Key message: This study revealed different catalytic efficiencies of cyanobacterial argininosuccinate lyases in non-nitrogen-fixing and nitrogen-fixing cyanobacteria, demonstrating that l-arginine inhibition of l-argininosuccinate lyase is conserved among enzymes of three cyanobacterial orders. Abstract: Arginine is a nitrogen-rich amino acid that uses a nitrogen reservoir, and its biosynthesis is strictly controlled by feedback inhibition. Argininosuccinate lyase (EC 188.8.131.52) is the final enzyme in arginine biosynthesis that catalyzes the conversion of argininosuccinate to l-arginine and fumarate. Cyanobacteria synthesize intracellular cyanophycin, which is a nitrogen reservoir composed of aspartate and arginine. Arginine is an important source of nitrogen for cyanobacteria. We expressed and purified argininosuccinate lyases, ArgHs, from Synechocystis sp. PCC 6803, Nostoc sp. PCC 7120, and Arthrospira platensis NIES-39. The catalytic efficiency of the Nostoc sp. PCC 7120 ArgH was 2.8-fold higher than those of Synechocystis sp. PCC 6803 and Arthrospira platensis NIES-39. All three ArgHs were inhibited in the presence of arginine, and their inhibitory effects were lowered at pH 7.0, compared to those at pH 8.0. These results indicate that arginine inhibition of ArgH is widely conserved among the three cyanobacterial orders. The current results demonstrate the conserved regulation of enzymes in the cyanobacterial aspartase/fumarase superfamily.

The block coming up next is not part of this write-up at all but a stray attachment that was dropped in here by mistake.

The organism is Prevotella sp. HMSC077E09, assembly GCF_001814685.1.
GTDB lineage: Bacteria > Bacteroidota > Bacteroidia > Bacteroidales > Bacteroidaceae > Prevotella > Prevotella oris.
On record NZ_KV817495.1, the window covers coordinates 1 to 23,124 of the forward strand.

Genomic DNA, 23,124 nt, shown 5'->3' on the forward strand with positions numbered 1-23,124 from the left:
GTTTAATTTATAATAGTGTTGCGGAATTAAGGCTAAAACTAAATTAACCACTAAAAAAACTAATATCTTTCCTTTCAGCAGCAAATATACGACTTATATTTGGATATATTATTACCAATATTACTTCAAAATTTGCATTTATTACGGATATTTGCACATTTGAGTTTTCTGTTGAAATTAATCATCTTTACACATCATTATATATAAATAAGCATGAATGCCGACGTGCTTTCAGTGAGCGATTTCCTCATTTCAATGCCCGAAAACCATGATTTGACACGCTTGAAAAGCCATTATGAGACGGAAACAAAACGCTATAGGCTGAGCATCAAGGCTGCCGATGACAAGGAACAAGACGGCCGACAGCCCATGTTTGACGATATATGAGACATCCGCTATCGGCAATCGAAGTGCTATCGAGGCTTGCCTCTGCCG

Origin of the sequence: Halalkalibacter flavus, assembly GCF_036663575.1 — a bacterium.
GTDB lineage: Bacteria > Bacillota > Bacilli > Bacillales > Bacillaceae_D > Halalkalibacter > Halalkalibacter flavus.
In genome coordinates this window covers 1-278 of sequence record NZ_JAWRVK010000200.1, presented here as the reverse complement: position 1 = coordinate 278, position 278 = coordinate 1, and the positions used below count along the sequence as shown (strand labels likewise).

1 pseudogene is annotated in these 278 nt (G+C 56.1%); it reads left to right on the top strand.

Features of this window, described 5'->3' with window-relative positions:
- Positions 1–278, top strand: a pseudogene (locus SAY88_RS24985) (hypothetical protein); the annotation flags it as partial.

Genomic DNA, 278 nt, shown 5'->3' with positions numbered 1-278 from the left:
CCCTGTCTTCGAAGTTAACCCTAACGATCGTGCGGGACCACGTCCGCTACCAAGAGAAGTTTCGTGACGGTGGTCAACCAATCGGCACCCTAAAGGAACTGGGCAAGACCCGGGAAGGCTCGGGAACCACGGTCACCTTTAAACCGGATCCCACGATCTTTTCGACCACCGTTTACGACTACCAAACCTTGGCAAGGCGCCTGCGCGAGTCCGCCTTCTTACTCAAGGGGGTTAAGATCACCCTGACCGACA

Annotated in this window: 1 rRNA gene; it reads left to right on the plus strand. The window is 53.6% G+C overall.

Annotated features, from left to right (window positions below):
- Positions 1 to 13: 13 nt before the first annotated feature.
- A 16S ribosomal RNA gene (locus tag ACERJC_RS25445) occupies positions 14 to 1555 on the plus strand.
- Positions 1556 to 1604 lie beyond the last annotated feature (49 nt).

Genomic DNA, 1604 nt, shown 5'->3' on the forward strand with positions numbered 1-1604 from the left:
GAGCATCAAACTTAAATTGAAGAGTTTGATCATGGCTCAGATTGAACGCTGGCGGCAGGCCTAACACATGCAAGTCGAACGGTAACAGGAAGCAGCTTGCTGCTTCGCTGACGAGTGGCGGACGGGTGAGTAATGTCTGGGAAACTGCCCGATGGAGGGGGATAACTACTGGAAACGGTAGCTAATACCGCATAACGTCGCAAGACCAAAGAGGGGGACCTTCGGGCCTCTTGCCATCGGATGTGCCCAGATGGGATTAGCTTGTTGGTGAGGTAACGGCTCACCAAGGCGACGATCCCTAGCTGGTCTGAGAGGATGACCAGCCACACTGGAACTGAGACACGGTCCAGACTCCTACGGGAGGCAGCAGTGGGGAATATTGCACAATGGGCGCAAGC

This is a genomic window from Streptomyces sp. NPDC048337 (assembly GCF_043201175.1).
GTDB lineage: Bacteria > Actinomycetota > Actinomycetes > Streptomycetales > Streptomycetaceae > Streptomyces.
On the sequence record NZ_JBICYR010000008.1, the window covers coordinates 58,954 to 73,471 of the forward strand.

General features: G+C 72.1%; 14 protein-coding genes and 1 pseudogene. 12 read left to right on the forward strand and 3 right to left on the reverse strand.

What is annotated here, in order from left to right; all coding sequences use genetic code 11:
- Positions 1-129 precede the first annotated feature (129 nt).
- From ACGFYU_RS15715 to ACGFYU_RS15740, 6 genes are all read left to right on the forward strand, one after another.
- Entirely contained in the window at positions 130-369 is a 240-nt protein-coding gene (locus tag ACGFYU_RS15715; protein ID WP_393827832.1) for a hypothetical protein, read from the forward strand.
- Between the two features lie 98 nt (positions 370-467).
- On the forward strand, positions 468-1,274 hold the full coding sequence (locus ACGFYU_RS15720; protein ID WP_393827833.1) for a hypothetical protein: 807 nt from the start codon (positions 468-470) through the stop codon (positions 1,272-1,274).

- Arginine biosynthesis
- Argininosuccinate lyase